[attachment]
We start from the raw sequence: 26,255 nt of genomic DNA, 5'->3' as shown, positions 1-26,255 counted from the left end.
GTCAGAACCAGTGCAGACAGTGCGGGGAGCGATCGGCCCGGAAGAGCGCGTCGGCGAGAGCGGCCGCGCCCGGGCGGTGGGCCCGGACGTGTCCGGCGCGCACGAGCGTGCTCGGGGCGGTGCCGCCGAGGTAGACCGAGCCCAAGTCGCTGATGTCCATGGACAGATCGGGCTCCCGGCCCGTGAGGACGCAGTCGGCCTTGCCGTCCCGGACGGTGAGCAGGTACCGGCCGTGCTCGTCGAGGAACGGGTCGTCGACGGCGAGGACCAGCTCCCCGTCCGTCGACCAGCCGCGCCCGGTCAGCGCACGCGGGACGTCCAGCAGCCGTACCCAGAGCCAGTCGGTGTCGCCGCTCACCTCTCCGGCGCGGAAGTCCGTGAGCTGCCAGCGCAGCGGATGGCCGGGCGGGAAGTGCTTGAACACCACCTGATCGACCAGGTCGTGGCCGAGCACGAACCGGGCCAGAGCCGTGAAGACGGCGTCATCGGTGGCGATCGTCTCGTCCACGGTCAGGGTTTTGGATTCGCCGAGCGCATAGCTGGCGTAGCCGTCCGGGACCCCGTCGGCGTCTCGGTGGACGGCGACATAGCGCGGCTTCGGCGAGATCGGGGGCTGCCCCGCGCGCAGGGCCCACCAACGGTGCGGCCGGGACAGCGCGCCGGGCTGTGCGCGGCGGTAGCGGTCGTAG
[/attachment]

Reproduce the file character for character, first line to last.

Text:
We start from the raw sequence: 26,255 nt of genomic DNA, 5'->3' as shown, positions 1-26,255 counted from the left end.
GTCAGAACCAGTGCAGACAGTGCGGGGAGCGATCGGCCCGGAAGAGCGCGTCGGCGAGAGCGGCCGCGCCCGGGCGGTGGGCCCGGACGTGTCCGGCGCGCACGAGCGTGCTCGGGGCGGTGCCGCCGAGGTAGACCGAGCCCAAGTCGCTGATGTCCATGGACAGATCGGGCTCCCGGCCCGTGAGGACGCAGTCGGCCTTGCCGTCCCGGACGGTGAGCAGGTACCGGCCGTGCTCGTCGAGGAACGGGTCGTCGACGGCGAGGACCAGCTCCCCGTCCGTCGACCAGCCGCGCCCGGTCAGCGCACGCGGGACGTCCAGCAGCCGTACCCAGAGCCAGTCGGTGTCGCCGCTCACCTCTCCGGCGCGGAAGTCCGTGAGCTGCCAGCGCAGCGGATGGCCGGGCGGGAAGTGCTTGAACACCACCTGATCGACCAGGTCGTGGCCGAGCACGAACCGGGCCAGAGCCGTGAAGACGGCGTCATCGGTGGCGATCGTCTCGTCCACGGTCAGGGTTTTGGATTCGCCGAGCGCATAGCTGGCGTAGCCGTCCGGGACCCCGTCGGCGTCTCGGTGGACGGCGACATAGCGCGGCTTCGGCGAGATCGGGGGCTGCCCCGCGCGCAGGGCCCACCAACGGTGCGGCCGGGACAGCGCGCCGGGCTGTGCGCGGCGGTAGCGGTCGTAG